Austin Establishes 'Hi, How Are You?' Day To Encourage Mental Health Support
Daniel Johnston, the outsider folk artist who became foundational (and totemic) in the music scene of his adopted home of Austin, Texas in the '80s and early '90s, turns 57 years old today. Austin and its "weird" scene was an incubator for Johnston and in turn he served as a heart for the city's own sleeve. To mark his contributions, the city has declared Jan. 22 "Hi, How Are You?" Day, a name taken from his 1983 album and a mural, featuring the frog-like character Jeremiah the Innocent, that Johnston painted on the corner of 21st St. and Guadalupe in the city.
More than simply marking Austin and Johnston's symbiosis, "Hi, How Are You?" Day is also piggybacking on his well-documented struggles with mental illness. The marking on Jan. 22 was suggested by Courtney Blanton and Tom Gimbel, co-founders of the in partnership with the , a non-profit that provides mental health support to artists in the city.
"'Hi, How Are You?' is more than one of Austin's most iconic murals," Austin Mayor Steve Adler says in a statement provided to NPR Music. "It's a reminder to reach out to our friends and neighbors to see if they're OK, and for those experiencing mental health issues it's a reminder that you've got a whole community that can handle an honest answer because we want to help you get the help you need."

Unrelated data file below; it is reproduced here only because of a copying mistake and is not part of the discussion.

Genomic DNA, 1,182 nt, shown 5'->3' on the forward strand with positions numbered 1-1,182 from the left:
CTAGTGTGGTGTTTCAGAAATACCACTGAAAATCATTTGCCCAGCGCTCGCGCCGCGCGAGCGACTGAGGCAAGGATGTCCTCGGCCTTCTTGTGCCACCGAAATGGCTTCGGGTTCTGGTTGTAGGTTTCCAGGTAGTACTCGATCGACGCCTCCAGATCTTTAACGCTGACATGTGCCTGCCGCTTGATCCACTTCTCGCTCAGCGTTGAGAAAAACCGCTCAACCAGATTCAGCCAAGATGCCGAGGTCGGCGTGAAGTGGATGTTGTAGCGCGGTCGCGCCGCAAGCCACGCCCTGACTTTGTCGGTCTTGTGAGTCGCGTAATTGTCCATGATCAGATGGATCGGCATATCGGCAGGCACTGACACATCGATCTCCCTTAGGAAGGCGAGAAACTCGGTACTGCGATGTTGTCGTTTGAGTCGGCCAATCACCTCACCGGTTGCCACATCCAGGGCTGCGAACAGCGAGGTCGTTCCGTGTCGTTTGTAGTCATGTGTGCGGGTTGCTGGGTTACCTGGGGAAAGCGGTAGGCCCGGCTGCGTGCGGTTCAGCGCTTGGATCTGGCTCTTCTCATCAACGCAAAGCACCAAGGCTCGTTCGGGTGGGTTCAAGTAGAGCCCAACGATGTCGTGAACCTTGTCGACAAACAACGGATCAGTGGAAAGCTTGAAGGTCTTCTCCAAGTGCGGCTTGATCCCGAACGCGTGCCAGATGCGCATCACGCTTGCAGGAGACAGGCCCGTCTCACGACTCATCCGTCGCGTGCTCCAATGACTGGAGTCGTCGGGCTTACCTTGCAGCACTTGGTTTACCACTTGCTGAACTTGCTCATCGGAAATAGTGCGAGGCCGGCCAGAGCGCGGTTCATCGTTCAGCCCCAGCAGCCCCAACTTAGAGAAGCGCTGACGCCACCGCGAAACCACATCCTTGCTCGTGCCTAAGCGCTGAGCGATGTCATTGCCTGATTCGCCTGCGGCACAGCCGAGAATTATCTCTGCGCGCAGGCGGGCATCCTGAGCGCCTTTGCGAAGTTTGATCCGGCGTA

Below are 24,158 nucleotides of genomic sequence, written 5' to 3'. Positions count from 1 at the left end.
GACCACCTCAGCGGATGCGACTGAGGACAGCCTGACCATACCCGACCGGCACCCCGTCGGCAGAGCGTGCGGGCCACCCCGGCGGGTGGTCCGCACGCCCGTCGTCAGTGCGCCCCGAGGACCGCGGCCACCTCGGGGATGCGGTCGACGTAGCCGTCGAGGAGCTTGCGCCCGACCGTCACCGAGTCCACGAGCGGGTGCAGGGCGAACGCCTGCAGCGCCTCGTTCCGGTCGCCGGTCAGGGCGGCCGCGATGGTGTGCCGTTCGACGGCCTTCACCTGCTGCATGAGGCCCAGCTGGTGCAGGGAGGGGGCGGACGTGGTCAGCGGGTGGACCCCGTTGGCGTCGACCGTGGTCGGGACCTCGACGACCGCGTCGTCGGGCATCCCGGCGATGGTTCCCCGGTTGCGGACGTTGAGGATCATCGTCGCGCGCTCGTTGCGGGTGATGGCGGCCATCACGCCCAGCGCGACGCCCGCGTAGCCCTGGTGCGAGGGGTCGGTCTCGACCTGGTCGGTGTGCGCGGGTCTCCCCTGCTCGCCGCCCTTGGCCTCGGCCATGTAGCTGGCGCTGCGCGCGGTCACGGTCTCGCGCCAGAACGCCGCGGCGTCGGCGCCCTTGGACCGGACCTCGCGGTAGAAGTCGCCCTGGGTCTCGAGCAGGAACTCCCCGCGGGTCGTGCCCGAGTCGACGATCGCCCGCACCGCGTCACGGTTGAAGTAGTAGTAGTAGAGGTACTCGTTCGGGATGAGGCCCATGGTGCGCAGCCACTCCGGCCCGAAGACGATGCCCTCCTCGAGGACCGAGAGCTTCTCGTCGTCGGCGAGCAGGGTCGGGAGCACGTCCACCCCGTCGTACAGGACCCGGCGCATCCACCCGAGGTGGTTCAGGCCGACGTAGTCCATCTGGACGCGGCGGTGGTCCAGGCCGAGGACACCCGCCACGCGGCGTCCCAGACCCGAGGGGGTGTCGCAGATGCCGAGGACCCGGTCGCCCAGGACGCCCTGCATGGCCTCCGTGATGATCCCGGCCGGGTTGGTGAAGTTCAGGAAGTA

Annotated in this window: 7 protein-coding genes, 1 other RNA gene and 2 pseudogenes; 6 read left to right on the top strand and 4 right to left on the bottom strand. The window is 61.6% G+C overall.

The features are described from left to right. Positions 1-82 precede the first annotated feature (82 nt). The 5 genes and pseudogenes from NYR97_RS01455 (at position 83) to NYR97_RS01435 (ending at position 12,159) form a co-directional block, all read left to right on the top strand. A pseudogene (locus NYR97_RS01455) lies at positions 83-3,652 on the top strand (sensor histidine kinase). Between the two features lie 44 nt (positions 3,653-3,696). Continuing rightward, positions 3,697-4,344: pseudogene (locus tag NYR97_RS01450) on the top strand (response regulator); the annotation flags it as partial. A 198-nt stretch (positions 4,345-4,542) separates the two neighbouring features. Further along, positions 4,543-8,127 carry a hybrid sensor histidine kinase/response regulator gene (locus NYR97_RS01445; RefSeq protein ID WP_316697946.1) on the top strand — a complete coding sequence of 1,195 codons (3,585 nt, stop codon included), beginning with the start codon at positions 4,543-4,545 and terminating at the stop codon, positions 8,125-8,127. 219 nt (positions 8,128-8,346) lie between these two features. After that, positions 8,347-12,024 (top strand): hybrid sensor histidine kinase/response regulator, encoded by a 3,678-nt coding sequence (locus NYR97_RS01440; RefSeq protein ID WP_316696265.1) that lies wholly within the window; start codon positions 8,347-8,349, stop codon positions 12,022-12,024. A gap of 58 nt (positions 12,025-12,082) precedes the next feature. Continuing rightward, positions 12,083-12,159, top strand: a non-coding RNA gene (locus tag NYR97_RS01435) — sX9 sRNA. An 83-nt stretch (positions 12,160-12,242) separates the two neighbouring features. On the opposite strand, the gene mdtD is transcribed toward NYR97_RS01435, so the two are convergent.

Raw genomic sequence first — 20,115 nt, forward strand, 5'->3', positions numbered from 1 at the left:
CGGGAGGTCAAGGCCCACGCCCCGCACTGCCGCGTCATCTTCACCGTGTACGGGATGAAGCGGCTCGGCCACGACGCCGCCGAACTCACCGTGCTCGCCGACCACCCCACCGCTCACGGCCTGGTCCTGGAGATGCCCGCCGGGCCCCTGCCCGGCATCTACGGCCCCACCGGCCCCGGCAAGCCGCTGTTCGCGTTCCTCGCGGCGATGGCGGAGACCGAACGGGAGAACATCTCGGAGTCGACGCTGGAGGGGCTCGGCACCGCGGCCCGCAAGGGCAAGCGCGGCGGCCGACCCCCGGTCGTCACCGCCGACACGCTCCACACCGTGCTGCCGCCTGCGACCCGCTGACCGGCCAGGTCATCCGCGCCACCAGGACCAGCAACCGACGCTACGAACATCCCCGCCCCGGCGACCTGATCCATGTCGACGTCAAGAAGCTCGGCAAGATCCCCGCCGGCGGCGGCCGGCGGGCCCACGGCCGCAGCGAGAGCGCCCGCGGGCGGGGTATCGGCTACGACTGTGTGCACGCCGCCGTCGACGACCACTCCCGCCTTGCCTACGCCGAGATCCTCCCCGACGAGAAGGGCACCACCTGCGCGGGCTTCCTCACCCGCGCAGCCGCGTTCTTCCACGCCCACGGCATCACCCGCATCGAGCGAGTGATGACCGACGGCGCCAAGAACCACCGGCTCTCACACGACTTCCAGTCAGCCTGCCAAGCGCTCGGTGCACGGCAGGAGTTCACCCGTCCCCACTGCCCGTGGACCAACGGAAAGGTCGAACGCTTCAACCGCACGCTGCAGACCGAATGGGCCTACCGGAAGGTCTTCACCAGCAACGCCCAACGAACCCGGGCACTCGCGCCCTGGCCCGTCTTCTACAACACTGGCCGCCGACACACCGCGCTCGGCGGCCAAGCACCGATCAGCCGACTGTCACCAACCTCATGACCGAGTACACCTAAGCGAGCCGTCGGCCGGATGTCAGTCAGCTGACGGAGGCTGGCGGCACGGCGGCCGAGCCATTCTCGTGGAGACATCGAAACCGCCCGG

"Simply asking 'Hi, how are you?' can make a significant difference in someone's life," says one contributor to a video introducing the project.
Johnston's music career was and remains an unlikely one — defined and propelled by the rough hew of his recordings and their diary-entry confessionals, sung-spoken in his beseeching high-register. His home-recorded cassettes, passed around Austin, seemed to arrive at the perfect time; a moment when gloss and excess were being replaced by agitation and earnestness in the mainstream, when "weirdos" were claiming the spotlight on behalf of a disaffected — as it was characterized — generation.
Considering his persistent struggles — including one incident in which he threw, mid-flight, the keys out of an airplane his father was piloting — Johnston has been relatively lucky, all things — and crushing bouts of depression — considered. A major label recording deal, as NPR Music recently reported, failed to last but still provides financially for him. Other "outsider" artists, like Wesley Willis or Freak Smith and myriad others, fared worse — or much worse.
Supporting those struggling with mental illness can be fraught within the health system of the U.S. — but help can, sometimes, be as simple as a four-word question.
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